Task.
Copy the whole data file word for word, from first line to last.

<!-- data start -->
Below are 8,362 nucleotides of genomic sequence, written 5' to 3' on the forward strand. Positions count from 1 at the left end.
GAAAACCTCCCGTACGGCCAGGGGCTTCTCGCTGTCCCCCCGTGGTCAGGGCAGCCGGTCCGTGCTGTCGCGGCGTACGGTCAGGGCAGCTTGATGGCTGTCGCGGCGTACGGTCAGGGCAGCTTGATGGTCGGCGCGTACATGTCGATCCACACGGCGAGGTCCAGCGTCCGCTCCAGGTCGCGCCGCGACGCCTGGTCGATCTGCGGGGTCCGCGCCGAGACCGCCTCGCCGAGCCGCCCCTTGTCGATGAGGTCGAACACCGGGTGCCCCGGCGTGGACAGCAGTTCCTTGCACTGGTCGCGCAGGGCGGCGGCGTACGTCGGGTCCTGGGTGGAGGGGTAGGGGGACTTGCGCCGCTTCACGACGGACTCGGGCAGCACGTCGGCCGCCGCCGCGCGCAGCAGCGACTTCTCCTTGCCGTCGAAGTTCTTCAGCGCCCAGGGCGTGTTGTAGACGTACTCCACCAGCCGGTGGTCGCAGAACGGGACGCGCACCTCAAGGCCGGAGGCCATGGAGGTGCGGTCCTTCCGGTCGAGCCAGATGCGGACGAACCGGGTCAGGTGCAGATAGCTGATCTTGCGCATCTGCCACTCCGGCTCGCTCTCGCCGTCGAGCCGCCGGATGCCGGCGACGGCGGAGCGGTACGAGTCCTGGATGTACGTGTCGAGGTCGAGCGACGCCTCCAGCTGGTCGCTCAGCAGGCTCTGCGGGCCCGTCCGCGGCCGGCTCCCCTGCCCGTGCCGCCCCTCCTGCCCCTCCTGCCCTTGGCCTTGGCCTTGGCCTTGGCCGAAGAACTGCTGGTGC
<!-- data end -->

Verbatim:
Below are 8,362 nucleotides of genomic sequence, written 5' to 3' on the forward strand. Positions count from 1 at the left end.
GAAAACCTCCCGTACGGCCAGGGGCTTCTCGCTGTCCCCCCGTGGTCAGGGCAGCCGGTCCGTGCTGTCGCGGCGTACGGTCAGGGCAGCTTGATGGCTGTCGCGGCGTACGGTCAGGGCAGCTTGATGGTCGGCGCGTACATGTCGATCCACACGGCGAGGTCCAGCGTCCGCTCCAGGTCGCGCCGCGACGCCTGGTCGATCTGCGGGGTCCGCGCCGAGACCGCCTCGCCGAGCCGCCCCTTGTCGATGAGGTCGAACACCGGGTGCCCCGGCGTGGACAGCAGTTCCTTGCACTGGTCGCGCAGGGCGGCGGCGTACGTCGGGTCCTGGGTGGAGGGGTAGGGGGACTTGCGCCGCTTCACGACGGACTCGGGCAGCACGTCGGCCGCCGCCGCGCGCAGCAGCGACTTCTCCTTGCCGTCGAAGTTCTTCAGCGCCCAGGGCGTGTTGTAGACGTACTCCACCAGCCGGTGGTCGCAGAACGGGACGCGCACCTCAAGGCCGGAGGCCATGGAGGTGCGGTCCTTCCGGTCGAGCCAGATGCGGACGAACCGGGTCAGGTGCAGATAGCTGATCTTGCGCATCTGCCACTCCGGCTCGCTCTCGCCGTCGAGCCGCCGGATGCCGGCGACGGCGGAGCGGTACGAGTCCTGGATGTACGTGTCGAGGTCGAGCGACGCCTCCAGCTGGTCGCTCAGCAGGCTCTGCGGGCCCGTCCGCGGCCGGCTCCCCTGCCCGTGCCGCCCCTCCTGCCCCTCCTGCCCTTGGCCTTGGCCTTGGCCTTGGCCGAAGAACTGCTGGTGC